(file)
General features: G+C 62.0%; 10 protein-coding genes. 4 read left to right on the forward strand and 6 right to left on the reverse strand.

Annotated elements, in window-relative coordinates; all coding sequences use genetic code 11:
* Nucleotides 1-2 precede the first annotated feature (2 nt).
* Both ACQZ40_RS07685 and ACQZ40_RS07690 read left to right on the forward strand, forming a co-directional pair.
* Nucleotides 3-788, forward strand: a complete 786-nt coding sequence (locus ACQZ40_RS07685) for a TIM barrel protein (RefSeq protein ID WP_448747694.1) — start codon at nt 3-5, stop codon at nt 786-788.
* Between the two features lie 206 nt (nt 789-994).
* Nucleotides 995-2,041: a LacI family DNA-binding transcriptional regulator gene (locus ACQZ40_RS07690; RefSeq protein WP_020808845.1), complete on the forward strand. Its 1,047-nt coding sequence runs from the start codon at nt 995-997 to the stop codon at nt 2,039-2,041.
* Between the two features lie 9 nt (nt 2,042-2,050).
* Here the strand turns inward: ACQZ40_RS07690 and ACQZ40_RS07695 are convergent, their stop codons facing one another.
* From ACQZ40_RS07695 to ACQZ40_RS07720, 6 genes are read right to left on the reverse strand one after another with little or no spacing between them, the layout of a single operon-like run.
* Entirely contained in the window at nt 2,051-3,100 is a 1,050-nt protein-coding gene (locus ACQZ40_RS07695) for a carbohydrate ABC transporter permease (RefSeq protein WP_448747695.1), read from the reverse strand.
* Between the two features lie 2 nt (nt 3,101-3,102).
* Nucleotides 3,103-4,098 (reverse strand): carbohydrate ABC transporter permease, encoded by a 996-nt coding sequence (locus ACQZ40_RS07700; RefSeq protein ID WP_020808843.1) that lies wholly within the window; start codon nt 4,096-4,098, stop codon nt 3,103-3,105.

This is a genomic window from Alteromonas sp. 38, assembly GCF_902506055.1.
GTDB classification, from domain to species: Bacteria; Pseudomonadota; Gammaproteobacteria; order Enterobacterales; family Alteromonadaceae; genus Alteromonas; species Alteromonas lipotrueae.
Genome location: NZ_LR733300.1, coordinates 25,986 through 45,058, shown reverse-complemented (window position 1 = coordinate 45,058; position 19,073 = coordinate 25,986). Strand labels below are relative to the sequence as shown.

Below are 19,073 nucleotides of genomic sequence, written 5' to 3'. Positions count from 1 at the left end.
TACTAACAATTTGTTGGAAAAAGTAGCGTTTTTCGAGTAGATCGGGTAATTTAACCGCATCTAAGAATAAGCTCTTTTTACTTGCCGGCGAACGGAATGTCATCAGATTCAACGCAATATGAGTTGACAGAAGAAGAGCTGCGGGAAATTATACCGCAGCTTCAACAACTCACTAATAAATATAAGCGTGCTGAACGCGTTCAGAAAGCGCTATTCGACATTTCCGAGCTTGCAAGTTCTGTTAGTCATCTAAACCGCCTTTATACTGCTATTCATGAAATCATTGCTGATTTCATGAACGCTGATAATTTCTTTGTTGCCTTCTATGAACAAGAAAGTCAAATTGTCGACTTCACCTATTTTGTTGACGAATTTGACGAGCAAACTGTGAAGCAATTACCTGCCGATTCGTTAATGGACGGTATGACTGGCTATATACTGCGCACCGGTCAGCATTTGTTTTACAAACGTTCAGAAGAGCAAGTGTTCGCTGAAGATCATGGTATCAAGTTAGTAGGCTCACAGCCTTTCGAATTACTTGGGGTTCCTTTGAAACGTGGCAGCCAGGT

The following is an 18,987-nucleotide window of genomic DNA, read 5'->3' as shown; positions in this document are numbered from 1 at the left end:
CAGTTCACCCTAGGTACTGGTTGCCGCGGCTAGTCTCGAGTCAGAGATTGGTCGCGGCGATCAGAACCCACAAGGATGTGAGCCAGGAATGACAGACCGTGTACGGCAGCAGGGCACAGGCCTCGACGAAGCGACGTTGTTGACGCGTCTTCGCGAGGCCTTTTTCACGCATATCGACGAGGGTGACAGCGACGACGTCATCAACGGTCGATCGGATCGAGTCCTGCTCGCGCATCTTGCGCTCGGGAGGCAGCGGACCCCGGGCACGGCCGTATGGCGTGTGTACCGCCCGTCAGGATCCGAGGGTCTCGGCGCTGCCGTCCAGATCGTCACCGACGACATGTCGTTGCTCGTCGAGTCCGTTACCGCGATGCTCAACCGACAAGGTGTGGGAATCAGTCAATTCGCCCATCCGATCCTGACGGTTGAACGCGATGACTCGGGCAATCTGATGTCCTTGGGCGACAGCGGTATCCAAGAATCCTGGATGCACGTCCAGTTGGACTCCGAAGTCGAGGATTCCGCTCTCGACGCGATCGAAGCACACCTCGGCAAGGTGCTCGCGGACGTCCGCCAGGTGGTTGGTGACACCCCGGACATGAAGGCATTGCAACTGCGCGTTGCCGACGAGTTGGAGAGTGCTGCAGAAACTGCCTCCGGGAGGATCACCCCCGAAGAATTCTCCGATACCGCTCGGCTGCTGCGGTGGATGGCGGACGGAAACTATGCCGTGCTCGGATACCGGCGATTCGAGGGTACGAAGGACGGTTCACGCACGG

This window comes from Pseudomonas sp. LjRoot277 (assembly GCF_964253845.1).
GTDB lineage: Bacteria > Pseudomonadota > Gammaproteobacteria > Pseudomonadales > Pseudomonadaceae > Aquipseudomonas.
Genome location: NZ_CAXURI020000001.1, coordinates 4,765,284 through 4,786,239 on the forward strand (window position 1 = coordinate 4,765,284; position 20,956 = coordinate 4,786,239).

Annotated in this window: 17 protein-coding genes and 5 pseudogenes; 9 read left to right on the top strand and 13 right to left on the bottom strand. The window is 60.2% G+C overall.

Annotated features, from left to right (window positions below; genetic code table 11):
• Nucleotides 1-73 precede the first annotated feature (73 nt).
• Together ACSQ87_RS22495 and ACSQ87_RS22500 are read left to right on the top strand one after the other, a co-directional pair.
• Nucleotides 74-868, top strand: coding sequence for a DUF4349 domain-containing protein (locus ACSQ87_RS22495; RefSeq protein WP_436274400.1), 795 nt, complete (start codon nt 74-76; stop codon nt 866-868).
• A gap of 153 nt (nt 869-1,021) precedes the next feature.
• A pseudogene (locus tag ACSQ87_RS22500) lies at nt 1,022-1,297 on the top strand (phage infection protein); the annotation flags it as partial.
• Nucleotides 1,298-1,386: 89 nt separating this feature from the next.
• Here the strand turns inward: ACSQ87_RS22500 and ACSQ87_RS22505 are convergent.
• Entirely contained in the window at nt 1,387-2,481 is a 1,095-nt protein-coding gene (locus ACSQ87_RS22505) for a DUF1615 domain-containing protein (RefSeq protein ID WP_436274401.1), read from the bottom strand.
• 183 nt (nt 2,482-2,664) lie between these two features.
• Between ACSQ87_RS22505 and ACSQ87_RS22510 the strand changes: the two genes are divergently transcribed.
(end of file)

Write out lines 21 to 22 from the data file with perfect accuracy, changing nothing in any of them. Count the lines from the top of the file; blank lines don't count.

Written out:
This window comes from Pseudomonas sp. LjRoot277 (assembly GCF_964253845.1).
GTDB lineage: Bacteria > Pseudomonadota > Gammaproteobacteria > Pseudomonadales > Pseudomonadaceae > Aquipseudomonas.